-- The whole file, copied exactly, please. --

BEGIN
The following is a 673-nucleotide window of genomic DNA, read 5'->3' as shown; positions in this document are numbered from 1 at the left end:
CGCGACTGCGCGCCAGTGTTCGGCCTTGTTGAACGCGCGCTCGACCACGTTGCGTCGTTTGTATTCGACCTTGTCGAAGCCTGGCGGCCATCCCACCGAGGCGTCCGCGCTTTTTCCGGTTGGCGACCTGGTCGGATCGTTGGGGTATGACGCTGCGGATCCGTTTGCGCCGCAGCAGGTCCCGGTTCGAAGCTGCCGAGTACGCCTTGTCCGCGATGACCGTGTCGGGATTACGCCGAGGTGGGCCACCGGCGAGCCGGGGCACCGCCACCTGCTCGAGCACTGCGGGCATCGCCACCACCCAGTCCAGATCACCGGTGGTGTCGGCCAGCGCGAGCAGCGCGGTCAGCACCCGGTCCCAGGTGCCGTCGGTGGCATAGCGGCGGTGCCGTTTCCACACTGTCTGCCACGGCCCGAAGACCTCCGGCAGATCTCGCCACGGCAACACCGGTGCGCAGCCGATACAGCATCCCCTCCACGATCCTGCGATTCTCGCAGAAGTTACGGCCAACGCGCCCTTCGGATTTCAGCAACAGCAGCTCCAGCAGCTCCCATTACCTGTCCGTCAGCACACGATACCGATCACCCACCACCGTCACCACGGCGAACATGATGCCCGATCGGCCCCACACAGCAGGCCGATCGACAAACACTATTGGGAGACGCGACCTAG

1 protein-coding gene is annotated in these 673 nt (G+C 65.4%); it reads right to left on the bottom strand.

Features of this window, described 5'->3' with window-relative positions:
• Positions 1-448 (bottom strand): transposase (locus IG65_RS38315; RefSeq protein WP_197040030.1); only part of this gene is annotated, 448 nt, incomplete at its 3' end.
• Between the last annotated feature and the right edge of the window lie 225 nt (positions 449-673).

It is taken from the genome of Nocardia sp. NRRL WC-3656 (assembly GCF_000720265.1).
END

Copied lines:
The following is a 673-nucleotide window of genomic DNA, read 5'->3' as shown; positions in this document are numbered from 1 at the left end:
CGCGACTGCGCGCCAGTGTTCGGCCTTGTTGAACGCGCGCTCGACCACGTTGCGTCGTTTGTATTCGACCTTGTCGAAGCCTGGCGGCCATCCCACCGAGGCGTCCGCGCTTTTTCCGGTTGGCGACCTGGTCGGATCGTTGGGGTATGACGCTGCGGATCCGTTTGCGCCGCAGCAGGTCCCGGTTCGAAGCTGCCGAGTACGCCTTGTCCGCGATGACCGTGTCGGGATTACGCCGAGGTGGGCCACCGGCGAGCCGGGGCACCGCCACCTGCTCGAGCACTGCGGGCATCGCCACCACCCAGTCCAGATCACCGGTGGTGTCGGCCAGCGCGAGCAGCGCGGTCAGCACCCGGTCCCAGGTGCCGTCGGTGGCATAGCGGCGGTGCCGTTTCCACACTGTCTGCCACGGCCCGAAGACCTCCGGCAGATCTCGCCACGGCAACACCGGTGCGCAGCCGATACAGCATCCCCTCCACGATCCTGCGATTCTCGCAGAAGTTACGGCCAACGCGCCCTTCGGATTTCAGCAACAGCAGCTCCAGCAGCTCCCATTACCTGTCCGTCAGCACACGATACCGATCACCCACCACCGTCACCACGGCGAACATGATGCCCGATCGGCCCCACACAGCAGGCCGATCGACAAACACTATTGGGAGACGCGACCTAG

1 protein-coding gene is annotated in these 673 nt (G+C 65.4%); it reads right to left on the bottom strand.

Features of this window, described 5'->3' with window-relative positions:
• Positions 1-448 (bottom strand): transposase (locus IG65_RS38315; RefSeq protein WP_197040030.1); only part of this gene is annotated, 448 nt, incomplete at its 3' end.
• Between the last annotated feature and the right edge of the window lie 225 nt (positions 449-673).

It is taken from the genome of Nocardia sp. NRRL WC-3656 (assembly GCF_000720265.1).